The Nordic Council of Ministers has granted 50,000 euros in NordPlus funding for an educational project Design thinking in health technology education – Design Future Health – Great. In collaboration with Nordic and Baltic universities, this project aims to bring design thinking into the development of education related to health technology.
In addition to the University of Turku, also Åbo Akademi University, Universities of Oslo, South-Eastern Norway and Tartu are involved in the project. The initiative is coordinated from the Faculty of Medicine at the University of Turku by Vice Dean of education Sanna Salanterä, Head of Faculty Development Eeva Rainio, Project Specialist Eriikka Siirala, and University Research Fellow Mari Kangasniemi. Kangasniemi is also currently acting as a researcher in the University of Tartu. The project also offers new collaboration opportunities within Health Campus Turku and SPARK Finland.
– Our main aims include fostering the innovation capacity and entrepreneurial thinking among staff and students, introducing new tools for education and curriculum planning, and increasing multidisciplinary collaboration and technology competence, says Salanterä.
To reach these goals, the project will develop a multidisciplinary, international 5 ECTS course which will be held as an intensive 5-day Summer School complemented with local on-site study modules and virtual learning. The intensive course will be organised in spring 2021 for the first time.
The education is based on the design thinking process created by the Hasso Plattner Institute of Design at Stanford University, the so called d.school. We aim to spread the design thinking ideology to our Faculty operations and to degree programme curriculum planning, explains Salanterä.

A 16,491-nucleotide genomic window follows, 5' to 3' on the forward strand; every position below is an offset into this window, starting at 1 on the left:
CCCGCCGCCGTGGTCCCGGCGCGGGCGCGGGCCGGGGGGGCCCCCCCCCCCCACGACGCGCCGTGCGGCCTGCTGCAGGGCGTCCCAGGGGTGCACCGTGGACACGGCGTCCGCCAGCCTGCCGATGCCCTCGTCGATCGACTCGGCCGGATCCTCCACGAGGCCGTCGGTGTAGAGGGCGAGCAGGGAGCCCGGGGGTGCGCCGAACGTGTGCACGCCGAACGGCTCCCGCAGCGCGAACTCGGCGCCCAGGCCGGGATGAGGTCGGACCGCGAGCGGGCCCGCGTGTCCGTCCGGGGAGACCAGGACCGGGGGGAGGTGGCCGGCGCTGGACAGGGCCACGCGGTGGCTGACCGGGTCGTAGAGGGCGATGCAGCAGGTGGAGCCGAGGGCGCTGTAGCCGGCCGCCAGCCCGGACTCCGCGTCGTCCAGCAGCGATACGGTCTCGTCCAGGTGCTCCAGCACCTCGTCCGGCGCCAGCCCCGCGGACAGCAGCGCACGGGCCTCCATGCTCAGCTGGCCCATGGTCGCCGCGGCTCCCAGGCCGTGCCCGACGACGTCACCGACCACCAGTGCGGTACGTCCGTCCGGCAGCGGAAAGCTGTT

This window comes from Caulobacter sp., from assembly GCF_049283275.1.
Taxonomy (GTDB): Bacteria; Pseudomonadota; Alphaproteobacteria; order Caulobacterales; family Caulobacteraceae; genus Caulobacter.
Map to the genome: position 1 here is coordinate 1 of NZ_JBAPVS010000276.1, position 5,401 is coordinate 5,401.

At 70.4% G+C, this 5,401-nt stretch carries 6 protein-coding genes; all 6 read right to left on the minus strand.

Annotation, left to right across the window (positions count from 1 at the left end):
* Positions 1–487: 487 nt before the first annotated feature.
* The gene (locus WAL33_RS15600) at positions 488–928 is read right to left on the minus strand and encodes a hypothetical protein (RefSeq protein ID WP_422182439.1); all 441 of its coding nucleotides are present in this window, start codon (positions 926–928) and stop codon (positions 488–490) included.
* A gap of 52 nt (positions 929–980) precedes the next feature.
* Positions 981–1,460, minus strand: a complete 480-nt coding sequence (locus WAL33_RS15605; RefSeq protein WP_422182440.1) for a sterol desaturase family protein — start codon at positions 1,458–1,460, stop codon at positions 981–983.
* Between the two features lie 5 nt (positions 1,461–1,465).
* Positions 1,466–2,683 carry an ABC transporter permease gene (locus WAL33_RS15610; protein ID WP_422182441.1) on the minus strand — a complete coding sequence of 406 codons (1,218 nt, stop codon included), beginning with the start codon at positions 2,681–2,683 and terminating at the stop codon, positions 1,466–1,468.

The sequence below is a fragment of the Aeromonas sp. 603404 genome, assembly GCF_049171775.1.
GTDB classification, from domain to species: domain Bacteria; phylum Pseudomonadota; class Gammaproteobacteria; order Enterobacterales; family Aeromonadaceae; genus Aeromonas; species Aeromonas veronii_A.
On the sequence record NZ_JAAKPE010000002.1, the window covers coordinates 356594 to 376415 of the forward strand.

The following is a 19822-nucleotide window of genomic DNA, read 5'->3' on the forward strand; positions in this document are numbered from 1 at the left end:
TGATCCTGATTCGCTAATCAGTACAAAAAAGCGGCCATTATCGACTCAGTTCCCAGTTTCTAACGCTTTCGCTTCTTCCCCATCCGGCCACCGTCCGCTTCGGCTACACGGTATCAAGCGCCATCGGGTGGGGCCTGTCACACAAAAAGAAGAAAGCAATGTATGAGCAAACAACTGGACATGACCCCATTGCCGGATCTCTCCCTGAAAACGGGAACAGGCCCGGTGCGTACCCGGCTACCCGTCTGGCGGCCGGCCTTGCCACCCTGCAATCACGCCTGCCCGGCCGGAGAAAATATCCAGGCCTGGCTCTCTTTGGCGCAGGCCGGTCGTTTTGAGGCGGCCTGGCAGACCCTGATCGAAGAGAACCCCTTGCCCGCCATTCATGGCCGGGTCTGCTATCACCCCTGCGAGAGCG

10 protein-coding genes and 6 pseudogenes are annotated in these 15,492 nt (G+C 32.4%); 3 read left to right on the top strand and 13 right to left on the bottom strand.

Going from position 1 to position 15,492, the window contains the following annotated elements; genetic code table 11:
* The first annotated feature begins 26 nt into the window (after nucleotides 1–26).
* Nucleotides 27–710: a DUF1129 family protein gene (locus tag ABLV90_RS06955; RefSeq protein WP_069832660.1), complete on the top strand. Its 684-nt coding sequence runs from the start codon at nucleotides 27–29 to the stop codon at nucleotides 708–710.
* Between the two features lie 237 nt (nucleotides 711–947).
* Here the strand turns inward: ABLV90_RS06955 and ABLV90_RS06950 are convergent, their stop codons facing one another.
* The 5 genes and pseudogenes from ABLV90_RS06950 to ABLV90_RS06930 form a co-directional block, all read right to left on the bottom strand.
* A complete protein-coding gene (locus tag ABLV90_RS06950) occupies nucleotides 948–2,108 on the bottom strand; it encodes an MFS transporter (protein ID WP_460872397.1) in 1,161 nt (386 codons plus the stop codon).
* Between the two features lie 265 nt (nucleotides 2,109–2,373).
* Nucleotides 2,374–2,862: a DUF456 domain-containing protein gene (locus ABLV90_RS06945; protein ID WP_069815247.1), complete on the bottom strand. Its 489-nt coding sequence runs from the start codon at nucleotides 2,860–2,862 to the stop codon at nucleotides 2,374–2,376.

Stanford University as a model
The idea to develop design thinking training originated during a visit to Stanford last October when Siirala and Rainio visited the d.school on a benchmarking trip arranged by SPARK Finland. One corner stone of the d.school activities is to train so-called Innovation Fellows, who apply design thinking in their own organisations after they have graduated from the Innovation Fellows programme.
– We are so excited about this funding and hope that the design thinking will open new opportunities in developing our activities, says Rainio.
– One of our more far reaching goals is to send students to either Stanford d.scoohl or the Potsdam Hasso Plattner Institute to learn basics in design thinking. After this training, they could, for example, act as tutors during the intensive course, Rainio plans.
What is design thinking?
Design thinking observes various phenomena in novel, creative ways. The process is human centered – it approaches problems from a new viewpoint, utilises empathy, ideation, prototyping, and testing together with the product end users.
The empathy in design thinking means that previous assumptions are bravely challenged and the user needs are thoroughly researched by listening to their wishes. Only after this process, new services or products can be developed. Listening to people´s needs activates the ideation process and reveals the novel viewpoints. Design thinking aims to link the real needs, wishes, and motivation with the renewal of the targeted functions.
– A very important part of the design thinking is the actual field work. We will collaborate with students, different disciplines, fields of science, and various actors of the health sector. Usually there are a lot of good ideas and the best ones will be selected for further development. All good ideas will be refined into prototypes, services, or functions, which can be tested in real world situations, Kangasniemi says.
Ideas from the hospital environment
One of the collaborators is the Hospital District of Southwest Finland, and ideas for development processes will be sought from the hospital environment where the staff often comes up with new initiatives on how to improve patient care or working conditions. The challenge to further development has been the lack of a designated process.
– We hope that the hospital staff and the students would collaborate to process their best ideas into prototypes and even into final products. Best ideas and preliminary prototypes can be offered to SPARK Finland mentoring programme to further increase their maturity towards commercialisation. Sounds simple, but it requires courage, openness and enthusiasm, reminds Siirala.